Understanding the post-COVID insurance market
COVID-19’s impact on the domestic insurance market appears mild, but don’t be complacent. Brought to you by Crombie Lockwood.
There’s good and bad news on the horizon in the New Zealand insurance market for the rest of 2020.
The good news is that things are looking OK for New Zealand’s commercial insurance market, although seasonal risks and natural disasters can always have an impact. The bad news is all the insurers in New Zealand are either owned by foreign companies and/or underwritten by foreign reinsurers that are facing all sorts of pandemic-related financial hits, making it more difficult to place insurance.
In certain sectors, long before COVID-19 swung a wrecking ball through the global economy, insurers were looking to raise premiums and reduce cover. Given this, it’s imperative that New Zealand businesses allow adequate time to compare insurance products before taking out new policies or negotiating the renewal of existing ones.
Insurance policies you should review right now
Material damage and business interruption: Insurers are still open for business but difficulties remain in securing well-priced capacity for risks in Wellington or on properties with EPS [expanded polystyrene] construction. There’s a notable variability in terms between insurers, so it’s essential you make a careful assessment when considering market options.
Directors and officers liability (D&O): Rising costs in the global D&O market combined with local developments such as a hibernating economy, the emergence of litigation funders, and the Court of Appeal giving opt-out class actions the green light, has brewed a perfect storm. Insurers are being cautious about writing new risks or offering increased policy limits, especially to companies that can’t demonstrate financial stability. Don’t leave arranging D&O insurance to the last minute.
Professional indemnity: Insurers are starting to take a more cautious approach to underwriting professional indemnity risks. In general, the frequency of professional indemnity claims increases in an economic downturn. That means insurers tend to take a closer look at the risk profile of a business before offering terms. This is particularly the case in the construction, financial services and law sectors, where the market is already experiencing tightening conditions.
Insurance policies you should keep an eye on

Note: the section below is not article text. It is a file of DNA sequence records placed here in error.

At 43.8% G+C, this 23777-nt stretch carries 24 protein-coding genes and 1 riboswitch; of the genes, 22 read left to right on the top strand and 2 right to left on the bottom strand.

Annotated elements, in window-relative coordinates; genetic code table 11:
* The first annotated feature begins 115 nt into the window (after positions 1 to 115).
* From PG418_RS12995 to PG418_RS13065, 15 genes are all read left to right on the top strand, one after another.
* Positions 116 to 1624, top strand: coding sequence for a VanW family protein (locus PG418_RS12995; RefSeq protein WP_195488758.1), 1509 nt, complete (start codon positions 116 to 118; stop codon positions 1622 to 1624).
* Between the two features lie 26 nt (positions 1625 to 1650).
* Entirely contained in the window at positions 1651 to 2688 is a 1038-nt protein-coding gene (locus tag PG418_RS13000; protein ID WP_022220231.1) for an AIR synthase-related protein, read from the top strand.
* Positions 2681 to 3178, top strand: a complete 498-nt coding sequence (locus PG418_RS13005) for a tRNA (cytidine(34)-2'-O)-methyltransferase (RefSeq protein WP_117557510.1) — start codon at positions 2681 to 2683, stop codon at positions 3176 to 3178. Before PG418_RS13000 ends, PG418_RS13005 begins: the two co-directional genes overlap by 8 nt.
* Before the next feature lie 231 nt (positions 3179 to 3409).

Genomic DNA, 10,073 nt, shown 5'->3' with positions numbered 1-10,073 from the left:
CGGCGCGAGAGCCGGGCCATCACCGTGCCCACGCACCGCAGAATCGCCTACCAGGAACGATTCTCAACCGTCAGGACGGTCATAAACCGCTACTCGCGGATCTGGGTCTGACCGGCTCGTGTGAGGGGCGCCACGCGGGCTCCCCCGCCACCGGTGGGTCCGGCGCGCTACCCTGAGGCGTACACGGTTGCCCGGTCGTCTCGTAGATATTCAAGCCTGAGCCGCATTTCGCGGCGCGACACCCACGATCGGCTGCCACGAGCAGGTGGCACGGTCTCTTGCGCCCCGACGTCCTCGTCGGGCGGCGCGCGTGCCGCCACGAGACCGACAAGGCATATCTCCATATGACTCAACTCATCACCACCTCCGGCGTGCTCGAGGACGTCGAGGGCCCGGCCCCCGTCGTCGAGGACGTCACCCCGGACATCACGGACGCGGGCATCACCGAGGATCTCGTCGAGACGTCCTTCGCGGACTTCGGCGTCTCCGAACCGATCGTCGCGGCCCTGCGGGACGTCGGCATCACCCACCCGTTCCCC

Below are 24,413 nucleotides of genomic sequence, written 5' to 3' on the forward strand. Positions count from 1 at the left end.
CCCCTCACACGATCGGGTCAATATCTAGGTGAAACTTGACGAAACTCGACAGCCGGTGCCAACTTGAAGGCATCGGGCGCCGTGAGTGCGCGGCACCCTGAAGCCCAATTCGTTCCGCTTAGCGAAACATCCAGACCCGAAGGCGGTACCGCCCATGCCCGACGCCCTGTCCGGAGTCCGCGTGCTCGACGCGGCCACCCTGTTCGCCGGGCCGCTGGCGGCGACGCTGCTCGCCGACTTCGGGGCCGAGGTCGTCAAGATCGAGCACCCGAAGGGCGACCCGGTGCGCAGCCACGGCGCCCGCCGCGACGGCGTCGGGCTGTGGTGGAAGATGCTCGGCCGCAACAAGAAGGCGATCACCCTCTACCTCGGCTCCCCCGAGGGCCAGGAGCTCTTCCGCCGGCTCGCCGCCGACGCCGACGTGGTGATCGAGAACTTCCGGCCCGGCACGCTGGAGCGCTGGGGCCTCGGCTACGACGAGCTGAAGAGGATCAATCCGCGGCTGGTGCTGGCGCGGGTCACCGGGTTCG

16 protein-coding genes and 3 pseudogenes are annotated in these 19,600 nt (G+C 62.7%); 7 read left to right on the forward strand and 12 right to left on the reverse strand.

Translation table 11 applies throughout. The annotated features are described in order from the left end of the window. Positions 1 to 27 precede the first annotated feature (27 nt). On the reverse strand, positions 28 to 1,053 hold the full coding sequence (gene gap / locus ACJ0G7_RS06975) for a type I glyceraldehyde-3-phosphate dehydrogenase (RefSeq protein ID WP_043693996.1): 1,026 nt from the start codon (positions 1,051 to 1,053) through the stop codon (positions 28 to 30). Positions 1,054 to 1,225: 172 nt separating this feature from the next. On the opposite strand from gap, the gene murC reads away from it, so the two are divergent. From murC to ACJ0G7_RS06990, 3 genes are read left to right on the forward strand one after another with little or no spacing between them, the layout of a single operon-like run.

Motor vehicle: Although fewer cars on the road during lockdown meant a drop in accidents, motor vehicles are becoming increasingly sophisticated, so more expensive to repair. Premiums are, however, likely to remain stable.
General liability: There are certain sectors where insurers are seeking rate increases and requiring more comprehensive underwriting information, such as exporters to the US. However, the lack of bodily injury claims in New Zealand means this remains a competitive market with significant capacity available.
Cyber: The cyber-insurance market is in its infancy and premiums remain affordable. That’s despite a business, statistically, being far more likely to suffer a cyber-incident than a fire or traditional theft, such as the distributed denial-of-service (DDoS) attacks currently being experienced by NZX and other Kiwi businesses. Cyber-insurance policies provide funds for a business to get back up and running after a cyber event. This is essential cover for any business that relies on a technology network to operate.
“It’s imperative New Zealand businesses allow adequate time to compare insurance products before taking out new policies.”
The unknown unknowns
Local or global events, ranging from natural disasters to further COVID-19 infections, could still affect the insurance market during 2020. That’s why it’s best practice for you and your clients to consider engaging early with an insurance broker to assess your full risk profile.
Find out more:
Talk to Crombie Lockwood’s CA ANZ dedicated insurance brokers to get your insurance sorted. Call 0800 435 568. Email [email protected] or go to crombielockwood.co.nz/charteredaccountants